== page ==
Jun 20, 2013
Alabama Accountability Act Having Minimal Impact On Transfers

Maybe the Alabama Accountability Act won’t lead to mass transfers by high school athletes this summer.

At least that’s the initial reaction when perusing the list of 78 “failing schools” released June 18 by the state Department of Education.

The Alabama Accountability Act, the controversial school-choice bill approved earlier this year by the Legislature, provides tax credits – estimated to be $3, 500 for each child annually – for families at failing schools to offset the cost of tuition at a private school or a non-failing public school.

The law’s passage in February sparked heated debate – on Goat Hill and throughout the state – but those in high school sports circles wondered how it might impact high school sports.

Would it allow private schools, including many in urban centers with multiple high-poverty high schools, to raid established public school programs for the best athletes, with the tax credit as a new enticement? Would suburban schools that have enjoyed widespread athletic success in recent years become a viable public-school alternative for elite athletes who might want to leave a high-poverty school?

Those fears appear unfounded, at least for now.

The “failing schools” list includes less than 20 high schools, with none from metro Mobile, only two from metro Birmingham (Center Point and Midfield) and two from metro Huntsville (Butler and J.O. Johnson). The state’s other metro areas – Tuscaloosa, Anniston/Gadsden, the Shoals and Dothan – also escaped with few high schools on the list.

Middle schools dominated the list, so it’s possible that private schools or “succeeding” public schools could entice the best of those athletes with the tax credit. Any high school athletic benefit likely wouldn’t be realized for several years.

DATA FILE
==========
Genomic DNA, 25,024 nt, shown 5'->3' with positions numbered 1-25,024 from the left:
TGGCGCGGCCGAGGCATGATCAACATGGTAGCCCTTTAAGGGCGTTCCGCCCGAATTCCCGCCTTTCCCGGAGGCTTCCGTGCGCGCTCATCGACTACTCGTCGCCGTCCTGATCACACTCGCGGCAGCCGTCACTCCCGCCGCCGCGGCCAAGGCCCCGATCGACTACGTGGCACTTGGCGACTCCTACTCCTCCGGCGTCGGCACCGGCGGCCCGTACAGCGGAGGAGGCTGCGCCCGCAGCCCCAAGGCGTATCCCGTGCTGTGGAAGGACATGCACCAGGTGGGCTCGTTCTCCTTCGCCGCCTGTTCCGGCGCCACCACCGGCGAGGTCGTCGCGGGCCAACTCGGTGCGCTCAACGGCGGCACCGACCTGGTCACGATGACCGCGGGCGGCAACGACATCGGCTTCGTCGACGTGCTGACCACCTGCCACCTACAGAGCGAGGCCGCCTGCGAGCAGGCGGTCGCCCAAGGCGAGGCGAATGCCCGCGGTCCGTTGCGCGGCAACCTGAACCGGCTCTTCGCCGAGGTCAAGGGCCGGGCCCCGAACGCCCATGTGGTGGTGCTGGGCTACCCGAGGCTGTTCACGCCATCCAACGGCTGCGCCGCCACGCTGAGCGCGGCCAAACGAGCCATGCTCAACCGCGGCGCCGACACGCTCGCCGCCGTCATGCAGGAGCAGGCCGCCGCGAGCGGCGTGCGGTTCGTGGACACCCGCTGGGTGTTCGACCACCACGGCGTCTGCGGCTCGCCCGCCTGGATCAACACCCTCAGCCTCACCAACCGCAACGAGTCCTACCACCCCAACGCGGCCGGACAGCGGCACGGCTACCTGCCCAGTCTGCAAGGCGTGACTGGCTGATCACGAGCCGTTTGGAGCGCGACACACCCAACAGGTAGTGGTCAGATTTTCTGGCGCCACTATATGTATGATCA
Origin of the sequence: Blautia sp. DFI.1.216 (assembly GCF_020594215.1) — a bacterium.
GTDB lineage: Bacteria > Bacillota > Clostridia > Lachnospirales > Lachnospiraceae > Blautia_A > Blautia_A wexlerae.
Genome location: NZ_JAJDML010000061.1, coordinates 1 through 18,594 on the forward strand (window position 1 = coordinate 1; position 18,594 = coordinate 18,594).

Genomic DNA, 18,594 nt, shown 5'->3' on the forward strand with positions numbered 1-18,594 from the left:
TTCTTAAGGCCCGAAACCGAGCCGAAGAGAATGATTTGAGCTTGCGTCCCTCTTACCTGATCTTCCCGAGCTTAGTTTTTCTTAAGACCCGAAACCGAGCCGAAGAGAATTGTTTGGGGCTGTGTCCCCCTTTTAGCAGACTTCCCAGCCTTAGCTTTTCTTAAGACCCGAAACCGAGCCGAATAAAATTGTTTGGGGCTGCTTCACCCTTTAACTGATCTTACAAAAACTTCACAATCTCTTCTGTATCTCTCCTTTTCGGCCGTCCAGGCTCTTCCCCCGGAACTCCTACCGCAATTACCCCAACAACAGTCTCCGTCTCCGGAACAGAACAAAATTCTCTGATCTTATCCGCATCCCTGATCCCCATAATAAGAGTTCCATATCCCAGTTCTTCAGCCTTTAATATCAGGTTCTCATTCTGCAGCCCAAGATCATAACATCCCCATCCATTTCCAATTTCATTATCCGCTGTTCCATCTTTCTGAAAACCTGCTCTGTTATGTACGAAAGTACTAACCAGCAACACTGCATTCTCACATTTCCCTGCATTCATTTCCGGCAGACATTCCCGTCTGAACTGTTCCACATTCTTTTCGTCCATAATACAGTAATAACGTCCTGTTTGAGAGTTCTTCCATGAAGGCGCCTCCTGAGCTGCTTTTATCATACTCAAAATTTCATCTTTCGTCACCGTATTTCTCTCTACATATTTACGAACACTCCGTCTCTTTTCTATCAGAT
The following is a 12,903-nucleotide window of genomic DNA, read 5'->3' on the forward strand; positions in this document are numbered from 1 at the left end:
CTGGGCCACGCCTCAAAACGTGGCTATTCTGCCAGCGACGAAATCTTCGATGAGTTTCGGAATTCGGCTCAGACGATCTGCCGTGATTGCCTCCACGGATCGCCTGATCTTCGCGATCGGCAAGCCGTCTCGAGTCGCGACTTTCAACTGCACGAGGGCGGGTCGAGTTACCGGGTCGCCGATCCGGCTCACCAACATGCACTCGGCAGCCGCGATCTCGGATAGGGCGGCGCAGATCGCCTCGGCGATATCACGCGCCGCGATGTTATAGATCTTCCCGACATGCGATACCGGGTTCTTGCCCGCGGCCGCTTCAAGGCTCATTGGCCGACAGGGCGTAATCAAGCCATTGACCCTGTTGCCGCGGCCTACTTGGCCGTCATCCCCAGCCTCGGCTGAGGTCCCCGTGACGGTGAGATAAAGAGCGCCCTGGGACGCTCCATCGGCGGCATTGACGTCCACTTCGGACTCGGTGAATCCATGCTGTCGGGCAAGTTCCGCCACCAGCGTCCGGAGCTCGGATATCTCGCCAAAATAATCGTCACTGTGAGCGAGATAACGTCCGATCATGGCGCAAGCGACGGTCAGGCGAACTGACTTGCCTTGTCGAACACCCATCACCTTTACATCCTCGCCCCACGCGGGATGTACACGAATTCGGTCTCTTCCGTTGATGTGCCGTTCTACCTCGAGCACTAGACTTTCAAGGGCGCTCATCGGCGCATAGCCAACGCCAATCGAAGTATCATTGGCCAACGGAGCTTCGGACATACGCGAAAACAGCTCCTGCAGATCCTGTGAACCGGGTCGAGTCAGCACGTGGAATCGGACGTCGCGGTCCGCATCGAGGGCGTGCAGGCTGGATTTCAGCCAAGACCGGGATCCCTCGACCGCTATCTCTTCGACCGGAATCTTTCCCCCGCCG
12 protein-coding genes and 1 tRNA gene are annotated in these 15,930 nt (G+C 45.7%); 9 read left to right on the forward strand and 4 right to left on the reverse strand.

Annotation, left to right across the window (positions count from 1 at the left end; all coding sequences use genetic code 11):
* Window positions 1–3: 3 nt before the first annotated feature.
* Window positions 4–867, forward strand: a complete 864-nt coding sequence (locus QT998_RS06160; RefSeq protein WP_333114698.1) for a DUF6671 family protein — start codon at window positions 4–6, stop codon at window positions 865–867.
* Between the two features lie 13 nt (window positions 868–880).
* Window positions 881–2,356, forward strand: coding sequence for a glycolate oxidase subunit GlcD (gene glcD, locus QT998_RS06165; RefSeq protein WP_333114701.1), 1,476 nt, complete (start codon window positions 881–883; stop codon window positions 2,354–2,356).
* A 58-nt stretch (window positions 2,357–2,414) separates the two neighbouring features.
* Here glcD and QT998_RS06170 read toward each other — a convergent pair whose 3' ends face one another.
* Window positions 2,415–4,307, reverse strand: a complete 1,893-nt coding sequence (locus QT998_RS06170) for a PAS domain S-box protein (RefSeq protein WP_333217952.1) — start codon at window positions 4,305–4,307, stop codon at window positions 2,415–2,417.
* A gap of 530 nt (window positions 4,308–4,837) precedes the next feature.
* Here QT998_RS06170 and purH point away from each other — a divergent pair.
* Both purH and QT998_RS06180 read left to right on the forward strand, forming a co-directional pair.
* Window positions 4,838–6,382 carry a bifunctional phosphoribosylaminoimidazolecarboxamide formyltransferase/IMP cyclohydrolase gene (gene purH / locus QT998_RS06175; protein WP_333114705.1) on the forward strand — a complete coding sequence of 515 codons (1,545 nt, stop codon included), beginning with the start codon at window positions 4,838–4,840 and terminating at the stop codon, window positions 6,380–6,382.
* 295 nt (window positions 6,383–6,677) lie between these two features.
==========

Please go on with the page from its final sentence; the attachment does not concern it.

Of the high schools on the “failing schools” list, a majority are in rural, Black Belt communities with an established, small, private academy that often attracts white students. That could allow a higher volume of transfers to those private schools, most of which are members of the Alabama Independent Schools Association.

Alabama Accountability Act Having Minimal Impact On Transfers

AL.com

http://highschoolsports.al.com/news/article/321004079593250134/alabama-accountability-act-may-have-smaller-impact-that-initially-believed-for-high-school-athletics-josh-bean/

Maybe the Alabama Accountability Act won’t lead to mass transfers by high school athletes this summer.

At least that’s the initial reaction when perusing the list of 78 “failing schools” released June 18 by the state Department of Education.

The Alabama Accountability Act, the controversial school-choice bill approved earlier this year by the Legislature, provides tax credits – estimated to be $3, 500 for each child annually – for families at failing schools to offset the cost of tuition at a private school or a non-failing public school.

The law’s passage in February sparked heated debate – on Goat Hill and throughout the state – but those in high school sports circles wondered how it might impact high school sports.

Would it allow private schools, including many in urban centers with multiple high-poverty high schools, to raid established public school programs for the best athletes, with the tax credit as a new enticement? Would suburban schools that have enjoyed widespread athletic success in recent years become a viable public-school alternative for elite athletes who might want to leave a high-poverty school?

Those fears appear unfounded, at least for now.

The “failing schools” list includes less than 20 high schools, with none from metro Mobile, only two from metro Birmingham (Center Point and Midfield) and two from metro Huntsville (Butler and J.O. Johnson). The state’s other metro areas – Tuscaloosa, Anniston/Gadsden, the Shoals and Dothan – also escaped with few high schools on the list.

Middle schools dominated the list, so it’s possible that private schools or “succeeding” public schools could entice the best of those athletes with the tax credit. Any high school athletic benefit likely wouldn’t be realized for several years.

Of the high schools on the “failing schools” list, a majority are in rural, Black Belt communities with an established, small, private academy that often attracts white students. That could allow a higher volume of transfers to those private schools, most of which are members of the Alabama Independent Schools Association.






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